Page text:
In each human language, there are a finite number of units called phonemes that a language uses to build its words. Phonemes are combined in different ways to produce new meanings. For example, the letters b, t, and a can be constructed as /bat/ or as /tab/. This set of phonemes uses the same three letters, but the different arrangement of phonemes produces altered words with differing meanings. Every word is made up of one or more syllables. Every syllable is made up of one or more phonemes. Every syllable must have a vowel or vowel-like sound.
Just how important is phonetics in today’s American culture? My conviction is that if educators understood the importance of correctly teaching phonetics, the rate of high school graduates would increase and the number of incarcerated adults would decrease. It is a proven fact that the lack of education increases one’s chances of incarceration. One cannot be educationally successful without the complete knowledge and application of phonetic rules. Cunningham and Stanovich (1997) found that first-grade reading achievement strongly predicts eleventh-grade reading achievement.
Other research has shown that students at risk for reading failure can be identified early, using tests of phonological awareness, and treated successfully with intensive, explicit instruction in phonological awareness, followed by systematic phonological instruction. One way to successfully teach students as well as struggling adults the proper rules of phonetics is through simultaneous, multisensory instruction. In other words if a student is learning about the letter “A,” he should see the letter (visual), say its name and sound (auditory), and write it in the air (kinesthetic)—all at the same time.
Teaching phonemic awareness is the first step to growing a great reader. One must be taught how to listen to a single word or syllable and break it into individual phonemes. He must also be able to take individual sounds and blend them into a word, change sounds, delete sounds, and compare sounds—all in his head. Two areas of phonics that confused me as a child were the /shun/ and /J/ sounds. /Shun/ can be spelled tion, sion, or cion. The /J/ sound at the end of a word can be spelled ge or dge. The following is an outline of how I believe that phonics is most effectively and successfully taught to students.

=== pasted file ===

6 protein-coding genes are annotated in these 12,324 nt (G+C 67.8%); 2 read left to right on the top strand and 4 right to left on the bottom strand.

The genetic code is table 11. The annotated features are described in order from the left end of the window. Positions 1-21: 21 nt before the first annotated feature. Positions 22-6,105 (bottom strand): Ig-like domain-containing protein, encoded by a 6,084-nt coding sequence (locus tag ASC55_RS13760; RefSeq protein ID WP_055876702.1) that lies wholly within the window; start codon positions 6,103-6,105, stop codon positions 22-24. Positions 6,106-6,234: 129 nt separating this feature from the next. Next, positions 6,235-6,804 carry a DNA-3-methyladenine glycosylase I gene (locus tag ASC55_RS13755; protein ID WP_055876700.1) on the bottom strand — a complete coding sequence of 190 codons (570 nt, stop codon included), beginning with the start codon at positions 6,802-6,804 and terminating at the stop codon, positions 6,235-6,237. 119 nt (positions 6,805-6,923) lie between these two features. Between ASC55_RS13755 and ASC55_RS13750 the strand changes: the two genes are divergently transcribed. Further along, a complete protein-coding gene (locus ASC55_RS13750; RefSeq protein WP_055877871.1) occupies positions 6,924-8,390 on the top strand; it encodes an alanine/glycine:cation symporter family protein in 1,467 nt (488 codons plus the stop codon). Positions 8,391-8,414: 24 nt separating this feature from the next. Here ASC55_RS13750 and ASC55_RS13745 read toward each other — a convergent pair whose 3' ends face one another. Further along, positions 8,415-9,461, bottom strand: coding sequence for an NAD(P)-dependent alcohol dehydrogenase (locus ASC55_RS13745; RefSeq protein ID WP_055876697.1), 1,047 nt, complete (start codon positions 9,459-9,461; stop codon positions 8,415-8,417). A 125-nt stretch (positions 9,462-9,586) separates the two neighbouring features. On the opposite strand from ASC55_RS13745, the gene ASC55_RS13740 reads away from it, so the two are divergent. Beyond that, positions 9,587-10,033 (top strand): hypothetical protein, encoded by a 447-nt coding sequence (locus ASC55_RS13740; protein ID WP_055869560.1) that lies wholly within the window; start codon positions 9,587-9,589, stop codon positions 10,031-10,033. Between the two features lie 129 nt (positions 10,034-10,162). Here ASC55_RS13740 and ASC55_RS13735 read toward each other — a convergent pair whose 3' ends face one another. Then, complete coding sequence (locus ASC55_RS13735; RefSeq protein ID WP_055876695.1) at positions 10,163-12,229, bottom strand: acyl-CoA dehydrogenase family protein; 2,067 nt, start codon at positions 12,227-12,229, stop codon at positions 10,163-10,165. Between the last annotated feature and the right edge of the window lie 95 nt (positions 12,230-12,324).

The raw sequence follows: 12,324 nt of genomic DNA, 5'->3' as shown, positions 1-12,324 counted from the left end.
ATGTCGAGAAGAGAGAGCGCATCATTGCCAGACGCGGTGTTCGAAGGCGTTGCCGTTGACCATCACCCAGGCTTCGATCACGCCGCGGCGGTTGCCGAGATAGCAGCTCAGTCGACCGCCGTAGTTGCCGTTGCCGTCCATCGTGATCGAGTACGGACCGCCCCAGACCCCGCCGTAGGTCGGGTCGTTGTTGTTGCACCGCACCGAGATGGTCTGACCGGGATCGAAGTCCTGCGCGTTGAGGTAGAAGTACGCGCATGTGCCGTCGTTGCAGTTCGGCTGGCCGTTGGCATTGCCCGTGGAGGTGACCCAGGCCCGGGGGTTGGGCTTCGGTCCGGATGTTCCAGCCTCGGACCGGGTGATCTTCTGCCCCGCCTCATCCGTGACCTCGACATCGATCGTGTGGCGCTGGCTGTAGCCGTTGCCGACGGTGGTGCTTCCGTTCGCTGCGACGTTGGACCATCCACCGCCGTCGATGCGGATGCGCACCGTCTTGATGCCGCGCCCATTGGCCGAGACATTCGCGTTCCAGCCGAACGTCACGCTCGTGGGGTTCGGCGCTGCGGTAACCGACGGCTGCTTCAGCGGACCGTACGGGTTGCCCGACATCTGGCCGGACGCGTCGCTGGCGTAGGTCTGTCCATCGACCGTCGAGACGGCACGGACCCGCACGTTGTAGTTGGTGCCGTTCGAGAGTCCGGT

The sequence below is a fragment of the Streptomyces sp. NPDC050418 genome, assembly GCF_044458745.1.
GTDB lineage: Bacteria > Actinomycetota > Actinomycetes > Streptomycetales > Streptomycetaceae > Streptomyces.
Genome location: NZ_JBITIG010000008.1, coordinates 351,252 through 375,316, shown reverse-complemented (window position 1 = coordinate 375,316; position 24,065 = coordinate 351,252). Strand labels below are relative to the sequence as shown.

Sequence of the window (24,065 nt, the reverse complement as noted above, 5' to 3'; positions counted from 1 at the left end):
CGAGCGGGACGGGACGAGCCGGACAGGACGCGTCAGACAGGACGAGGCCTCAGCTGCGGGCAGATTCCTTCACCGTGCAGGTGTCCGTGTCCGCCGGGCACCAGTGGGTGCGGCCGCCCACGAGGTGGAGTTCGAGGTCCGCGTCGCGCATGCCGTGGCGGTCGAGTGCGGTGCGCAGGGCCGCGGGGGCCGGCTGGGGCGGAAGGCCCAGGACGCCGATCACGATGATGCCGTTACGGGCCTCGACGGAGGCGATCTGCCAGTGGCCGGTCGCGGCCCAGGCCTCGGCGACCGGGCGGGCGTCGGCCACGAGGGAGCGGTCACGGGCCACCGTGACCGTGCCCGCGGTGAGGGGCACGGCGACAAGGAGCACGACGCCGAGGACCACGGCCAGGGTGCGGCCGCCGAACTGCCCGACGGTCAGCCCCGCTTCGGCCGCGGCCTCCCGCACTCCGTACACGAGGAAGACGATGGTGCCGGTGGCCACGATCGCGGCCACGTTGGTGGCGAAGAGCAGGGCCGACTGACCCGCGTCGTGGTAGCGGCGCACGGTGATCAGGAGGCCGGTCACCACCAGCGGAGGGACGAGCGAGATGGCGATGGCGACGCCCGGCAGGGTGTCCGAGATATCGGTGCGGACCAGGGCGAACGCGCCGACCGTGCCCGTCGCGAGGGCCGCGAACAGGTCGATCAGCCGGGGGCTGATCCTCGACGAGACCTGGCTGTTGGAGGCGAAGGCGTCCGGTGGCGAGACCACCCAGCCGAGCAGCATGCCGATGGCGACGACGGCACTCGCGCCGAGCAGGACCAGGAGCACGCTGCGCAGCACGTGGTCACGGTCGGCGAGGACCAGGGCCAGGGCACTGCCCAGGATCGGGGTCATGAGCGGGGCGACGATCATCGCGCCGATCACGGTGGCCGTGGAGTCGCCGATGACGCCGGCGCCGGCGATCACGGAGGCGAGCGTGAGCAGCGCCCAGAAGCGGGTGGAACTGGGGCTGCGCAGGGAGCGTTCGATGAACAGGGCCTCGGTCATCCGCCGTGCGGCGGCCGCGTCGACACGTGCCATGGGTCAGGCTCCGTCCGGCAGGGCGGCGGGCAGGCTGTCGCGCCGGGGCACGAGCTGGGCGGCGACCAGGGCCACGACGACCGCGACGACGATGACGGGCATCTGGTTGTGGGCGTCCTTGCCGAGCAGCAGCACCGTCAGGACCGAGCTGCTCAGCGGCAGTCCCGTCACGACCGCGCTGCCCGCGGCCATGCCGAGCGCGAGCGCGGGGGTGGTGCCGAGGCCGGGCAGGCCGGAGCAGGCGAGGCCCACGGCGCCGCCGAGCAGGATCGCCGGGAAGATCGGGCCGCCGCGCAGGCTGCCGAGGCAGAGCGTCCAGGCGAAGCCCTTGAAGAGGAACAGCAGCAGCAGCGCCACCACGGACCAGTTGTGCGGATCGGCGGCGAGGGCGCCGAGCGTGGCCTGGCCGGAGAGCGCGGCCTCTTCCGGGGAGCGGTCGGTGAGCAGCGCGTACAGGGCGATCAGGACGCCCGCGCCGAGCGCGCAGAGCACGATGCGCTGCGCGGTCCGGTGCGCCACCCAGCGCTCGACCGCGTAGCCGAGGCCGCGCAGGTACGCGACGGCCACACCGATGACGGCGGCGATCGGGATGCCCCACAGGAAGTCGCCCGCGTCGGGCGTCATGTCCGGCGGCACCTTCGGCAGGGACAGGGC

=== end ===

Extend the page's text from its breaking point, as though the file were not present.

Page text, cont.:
1. )Teach a new skill or rule in color with the use of letter tiles. (Example of new rule—open syllables are syllables that end in a vowel and the vowel says its long name). 2. ) Read and spell real words with the new skill or rule in color with the use of letter tiles. (Example—tree, ba/by). 3. ) Read and spell nonsense words (Example—ti/da, fi/ma). 4. ) Read and spell both real and nonsense words in paper, on black and white. 5. )Read and spell phrases on paper in black and white for fluency as well as accuracy. 6.
) Read and spell sentences on paper in black and white for fluency, accuracy, and phrasing. When learning phonics, students should be taught about blends in the following order: at the end of a word, at the beginning of a word, at both ends of the word, and digraphs and three letter blends. Phonetic instruction also teaches critical thinking skills. Students who learn to read using phonics develop superior critical thinking skills because phonetic instruction automatically teaches many aspects of formal logic. Decoding and encoding words are logical operations.
Two of the most powerful concepts in logic are deduction and inference. Decoding is an exercise on deduction. A phonics student must deduce that the word car might be one, two, or three phonemes (It has two phonemes: c and ar. ) As far as inference is concerned, the student learns that phonetic rules, which apply in a few well-known situations, will likely apply in unfamiliar situations as well. Phonetics trained students should be expected to be very capable of independent, logical thought as opposed to those students who did not learn to read using the phonetic system.